Archives for : February2011

Hiroshi Sugimoto

Photographer Hiroshi Sugimoto. Robert Gilhooly

“My day off? My life is just one long day off”

I recently had the great pleasure of interviewing one of my all-time favorite photographers and artists, Hiroshi Sugimoto. Thought I would share it with you.

Hiroshi Sugimoto is one of the world’s most revered photographers. The Tokyo-born, New York-based artist is renowned for his technical proficiency and the thought-provoking conceptual and philosophical messages behind his images. He has produced bodies of work spanning over four decades. Most notable among them is a series showing the interiors of movie theaters, where each photo is exposed for the entire duration of the film being shown. In another, titled Seascapes, the exposure times are even longer, defying the common perception that the only way to capture the world on film is via time-frozen snap-shots. He has won numerous awards and accolades, including the Hasselblad Foundation International Award in Photography in 2001. He is also a respected architect and producer of traditional Japanese theater, and in 2011 will appear in a film directed by Anne Fontaine.

What kind of upbringing did you have?
I’m originally from downtown Tokyo. My father ran the family pharmaceuticals business and I was the eldest son so naturally I was expected to take it over. But my university years spanned 1966 to 1970, which was right at the height of Japan’s student movement. Naturally I got involved.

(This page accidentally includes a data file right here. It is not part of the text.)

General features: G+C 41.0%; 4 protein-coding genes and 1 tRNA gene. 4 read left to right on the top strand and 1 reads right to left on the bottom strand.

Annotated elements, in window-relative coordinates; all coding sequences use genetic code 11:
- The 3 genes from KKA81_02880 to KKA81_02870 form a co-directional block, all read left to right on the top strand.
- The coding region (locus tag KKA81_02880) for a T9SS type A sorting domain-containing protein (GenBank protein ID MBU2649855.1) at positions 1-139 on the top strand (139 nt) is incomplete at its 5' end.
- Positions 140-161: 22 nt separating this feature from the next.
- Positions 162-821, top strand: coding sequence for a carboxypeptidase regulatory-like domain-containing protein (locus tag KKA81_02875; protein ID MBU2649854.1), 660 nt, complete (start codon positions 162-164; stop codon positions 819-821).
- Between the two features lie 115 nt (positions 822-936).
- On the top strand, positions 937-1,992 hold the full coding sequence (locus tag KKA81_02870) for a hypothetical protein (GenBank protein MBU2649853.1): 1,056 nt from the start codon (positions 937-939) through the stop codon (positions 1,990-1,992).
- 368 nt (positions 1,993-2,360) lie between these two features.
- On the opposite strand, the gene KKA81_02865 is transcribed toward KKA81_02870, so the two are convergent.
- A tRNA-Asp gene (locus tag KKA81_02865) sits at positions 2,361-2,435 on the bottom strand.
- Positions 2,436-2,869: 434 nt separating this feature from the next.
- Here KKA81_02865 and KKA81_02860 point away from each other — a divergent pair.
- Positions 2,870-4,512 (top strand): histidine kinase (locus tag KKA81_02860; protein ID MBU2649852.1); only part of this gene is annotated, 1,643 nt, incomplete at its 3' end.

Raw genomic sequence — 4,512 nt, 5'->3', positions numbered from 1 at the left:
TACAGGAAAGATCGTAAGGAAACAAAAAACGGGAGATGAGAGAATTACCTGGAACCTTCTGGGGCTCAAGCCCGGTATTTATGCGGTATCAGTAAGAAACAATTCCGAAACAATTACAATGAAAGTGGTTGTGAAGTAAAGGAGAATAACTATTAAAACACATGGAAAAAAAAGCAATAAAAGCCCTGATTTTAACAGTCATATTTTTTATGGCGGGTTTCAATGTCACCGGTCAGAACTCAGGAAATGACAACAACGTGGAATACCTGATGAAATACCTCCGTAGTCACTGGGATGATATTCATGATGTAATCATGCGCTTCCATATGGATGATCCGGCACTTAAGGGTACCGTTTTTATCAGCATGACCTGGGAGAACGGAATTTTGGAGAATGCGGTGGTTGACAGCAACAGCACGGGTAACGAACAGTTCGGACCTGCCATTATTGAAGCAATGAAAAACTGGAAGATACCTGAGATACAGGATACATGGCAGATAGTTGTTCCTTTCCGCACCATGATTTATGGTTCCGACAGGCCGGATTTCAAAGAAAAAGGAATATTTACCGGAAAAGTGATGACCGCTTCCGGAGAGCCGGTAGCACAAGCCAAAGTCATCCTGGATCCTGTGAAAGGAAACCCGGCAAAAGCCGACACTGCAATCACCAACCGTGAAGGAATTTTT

I went to what was basically a Christian university, but it was like a center for Marxist learning. My university economics department was one of the few places that accepted allegedly Communist university professors who lost their jobs during the late 1940s and early ’50s during the so-called “red purge.”
I was just 18 and to study those basic Western philosophies, Marx, Bauer and Feuerbarch and so on, you can’t help but be influenced somewhat. I wasn’t ultra Leftist or anything, but I went to demonstrations and considered myself to have been a kind of activist. But my father thought I was too wayward to take over the business and decided my younger brother would be a more appropriate option.
Which was fine by me. It left me free to do whatever I wanted. At that time I was curious about the hippy movement. So I left Japan to tour the world.

Continue Reading >>

error: Content is protected !!